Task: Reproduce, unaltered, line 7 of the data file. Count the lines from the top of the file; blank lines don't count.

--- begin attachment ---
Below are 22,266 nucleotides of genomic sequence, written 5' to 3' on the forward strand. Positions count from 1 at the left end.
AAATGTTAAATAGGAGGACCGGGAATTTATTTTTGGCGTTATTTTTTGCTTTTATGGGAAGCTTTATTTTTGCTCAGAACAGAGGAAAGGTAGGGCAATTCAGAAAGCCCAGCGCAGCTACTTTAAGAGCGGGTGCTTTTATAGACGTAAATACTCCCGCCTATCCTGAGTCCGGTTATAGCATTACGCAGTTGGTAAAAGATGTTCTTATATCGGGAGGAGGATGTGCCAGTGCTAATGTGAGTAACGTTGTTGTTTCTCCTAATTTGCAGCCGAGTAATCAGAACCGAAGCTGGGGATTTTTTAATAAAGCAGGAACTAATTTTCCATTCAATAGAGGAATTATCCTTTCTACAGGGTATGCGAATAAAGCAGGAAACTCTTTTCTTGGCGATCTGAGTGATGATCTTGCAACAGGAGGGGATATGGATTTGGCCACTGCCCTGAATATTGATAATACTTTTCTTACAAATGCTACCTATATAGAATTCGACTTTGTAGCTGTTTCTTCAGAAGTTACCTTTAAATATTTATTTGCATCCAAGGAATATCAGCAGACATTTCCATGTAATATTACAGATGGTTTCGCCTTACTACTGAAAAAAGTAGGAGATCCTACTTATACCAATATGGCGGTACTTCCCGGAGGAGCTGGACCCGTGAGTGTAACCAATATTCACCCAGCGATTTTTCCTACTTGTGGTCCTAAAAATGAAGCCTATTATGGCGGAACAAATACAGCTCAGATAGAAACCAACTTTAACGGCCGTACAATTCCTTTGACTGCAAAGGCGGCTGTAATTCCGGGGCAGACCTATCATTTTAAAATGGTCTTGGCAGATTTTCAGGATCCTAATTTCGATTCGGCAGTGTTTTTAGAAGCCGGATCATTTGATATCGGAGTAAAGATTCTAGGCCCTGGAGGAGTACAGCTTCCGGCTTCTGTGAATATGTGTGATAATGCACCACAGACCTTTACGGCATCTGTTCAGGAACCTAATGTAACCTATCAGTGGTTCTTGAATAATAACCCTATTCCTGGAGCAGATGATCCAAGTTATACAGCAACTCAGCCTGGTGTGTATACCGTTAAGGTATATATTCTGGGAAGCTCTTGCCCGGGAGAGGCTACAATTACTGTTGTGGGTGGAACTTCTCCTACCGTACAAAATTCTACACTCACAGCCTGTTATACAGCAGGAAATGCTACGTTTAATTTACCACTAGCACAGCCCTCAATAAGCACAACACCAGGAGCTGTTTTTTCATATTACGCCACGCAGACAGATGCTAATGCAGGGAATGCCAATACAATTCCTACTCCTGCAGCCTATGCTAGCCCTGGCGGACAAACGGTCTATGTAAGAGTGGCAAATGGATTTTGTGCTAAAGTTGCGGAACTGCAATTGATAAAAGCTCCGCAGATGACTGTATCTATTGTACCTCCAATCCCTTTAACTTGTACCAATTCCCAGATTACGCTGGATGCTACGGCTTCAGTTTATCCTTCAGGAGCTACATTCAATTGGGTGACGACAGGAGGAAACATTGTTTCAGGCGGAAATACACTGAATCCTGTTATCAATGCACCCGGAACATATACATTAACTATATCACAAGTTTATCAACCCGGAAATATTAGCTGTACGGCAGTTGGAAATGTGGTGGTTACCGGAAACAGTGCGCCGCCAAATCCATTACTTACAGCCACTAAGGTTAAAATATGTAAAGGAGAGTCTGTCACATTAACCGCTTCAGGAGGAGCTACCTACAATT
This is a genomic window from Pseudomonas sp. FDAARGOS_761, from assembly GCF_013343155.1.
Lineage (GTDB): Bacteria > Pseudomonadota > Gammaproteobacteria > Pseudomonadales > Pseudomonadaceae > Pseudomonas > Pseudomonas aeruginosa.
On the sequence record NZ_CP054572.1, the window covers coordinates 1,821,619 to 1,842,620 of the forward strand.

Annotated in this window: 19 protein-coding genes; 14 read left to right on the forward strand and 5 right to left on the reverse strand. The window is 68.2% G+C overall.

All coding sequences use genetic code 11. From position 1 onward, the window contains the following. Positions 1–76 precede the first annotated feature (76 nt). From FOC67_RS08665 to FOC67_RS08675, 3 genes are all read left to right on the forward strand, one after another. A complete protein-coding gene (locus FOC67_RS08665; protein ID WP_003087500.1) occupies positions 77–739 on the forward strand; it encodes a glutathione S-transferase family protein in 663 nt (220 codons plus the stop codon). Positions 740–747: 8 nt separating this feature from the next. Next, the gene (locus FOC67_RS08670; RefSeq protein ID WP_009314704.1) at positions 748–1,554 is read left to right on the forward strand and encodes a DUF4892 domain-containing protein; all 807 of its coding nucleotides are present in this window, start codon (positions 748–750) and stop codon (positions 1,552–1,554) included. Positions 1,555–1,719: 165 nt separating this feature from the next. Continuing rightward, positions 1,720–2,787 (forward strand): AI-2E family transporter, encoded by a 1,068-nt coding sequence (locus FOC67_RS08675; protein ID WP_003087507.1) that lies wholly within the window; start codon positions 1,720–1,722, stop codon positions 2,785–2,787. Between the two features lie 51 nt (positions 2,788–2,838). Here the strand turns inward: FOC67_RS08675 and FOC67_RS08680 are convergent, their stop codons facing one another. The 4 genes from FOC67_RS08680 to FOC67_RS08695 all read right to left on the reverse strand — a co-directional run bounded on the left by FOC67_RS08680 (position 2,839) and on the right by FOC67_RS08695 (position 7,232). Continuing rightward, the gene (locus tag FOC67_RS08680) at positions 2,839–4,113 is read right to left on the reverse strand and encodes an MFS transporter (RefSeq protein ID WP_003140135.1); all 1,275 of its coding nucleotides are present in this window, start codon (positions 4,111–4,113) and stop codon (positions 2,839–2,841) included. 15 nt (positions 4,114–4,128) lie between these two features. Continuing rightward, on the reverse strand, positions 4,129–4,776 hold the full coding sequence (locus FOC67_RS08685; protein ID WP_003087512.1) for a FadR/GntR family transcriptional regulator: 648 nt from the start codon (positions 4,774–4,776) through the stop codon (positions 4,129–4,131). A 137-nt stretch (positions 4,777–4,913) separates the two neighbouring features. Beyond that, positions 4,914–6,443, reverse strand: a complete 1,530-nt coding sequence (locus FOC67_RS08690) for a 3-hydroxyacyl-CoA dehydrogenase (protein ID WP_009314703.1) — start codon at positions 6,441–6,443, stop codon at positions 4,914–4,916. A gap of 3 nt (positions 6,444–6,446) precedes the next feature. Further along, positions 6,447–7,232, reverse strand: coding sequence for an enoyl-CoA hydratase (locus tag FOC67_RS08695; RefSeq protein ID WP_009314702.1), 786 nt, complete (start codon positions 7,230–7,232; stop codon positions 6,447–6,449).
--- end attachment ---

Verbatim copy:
All coding sequences use genetic code 11. From position 1 onward, the window contains the following. Positions 1–76 precede the first annotated feature (76 nt). From FOC67_RS08665 to FOC67_RS08675, 3 genes are all read left to right on the forward strand, one after another. A complete protein-coding gene (locus FOC67_RS08665; protein ID WP_003087500.1) occupies positions 77–739 on the forward strand; it encodes a glutathione S-transferase family protein in 663 nt (220 codons plus the stop codon). Positions 740–747: 8 nt separating this feature from the next. Next, the gene (locus FOC67_RS08670; RefSeq protein ID WP_009314704.1) at positions 748–1,554 is read left to right on the forward strand and encodes a DUF4892 domain-containing protein; all 807 of its coding nucleotides are present in this window, start codon (positions 748–750) and stop codon (positions 1,552–1,554) included. Positions 1,555–1,719: 165 nt separating this feature from the next. Continuing rightward, positions 1,720–2,787 (forward strand): AI-2E family transporter, encoded by a 1,068-nt coding sequence (locus FOC67_RS08675; protein ID WP_003087507.1) that lies wholly within the window; start codon positions 1,720–1,722, stop codon positions 2,785–2,787. Between the two features lie 51 nt (positions 2,788–2,838). Here the strand turns inward: FOC67_RS08675 and FOC67_RS08680 are convergent, their stop codons facing one another. The 4 genes from FOC67_RS08680 to FOC67_RS08695 all read right to left on the reverse strand — a co-directional run bounded on the left by FOC67_RS08680 (position 2,839) and on the right by FOC67_RS08695 (position 7,232). Continuing rightward, the gene (locus tag FOC67_RS08680) at positions 2,839–4,113 is read right to left on the reverse strand and encodes an MFS transporter (RefSeq protein ID WP_003140135.1); all 1,275 of its coding nucleotides are present in this window, start codon (positions 4,111–4,113) and stop codon (positions 2,839–2,841) included. 15 nt (positions 4,114–4,128) lie between these two features. Continuing rightward, on the reverse strand, positions 4,129–4,776 hold the full coding sequence (locus FOC67_RS08685; protein ID WP_003087512.1) for a FadR/GntR family transcriptional regulator: 648 nt from the start codon (positions 4,774–4,776) through the stop codon (positions 4,129–4,131). A 137-nt stretch (positions 4,777–4,913) separates the two neighbouring features. Beyond that, positions 4,914–6,443, reverse strand: a complete 1,530-nt coding sequence (locus FOC67_RS08690) for a 3-hydroxyacyl-CoA dehydrogenase (protein ID WP_009314703.1) — start codon at positions 6,441–6,443, stop codon at positions 4,914–4,916. A gap of 3 nt (positions 6,444–6,446) precedes the next feature. Further along, positions 6,447–7,232, reverse strand: coding sequence for an enoyl-CoA hydratase (locus tag FOC67_RS08695; RefSeq protein ID WP_009314702.1), 786 nt, complete (start codon positions 7,230–7,232; stop codon positions 6,447–6,449).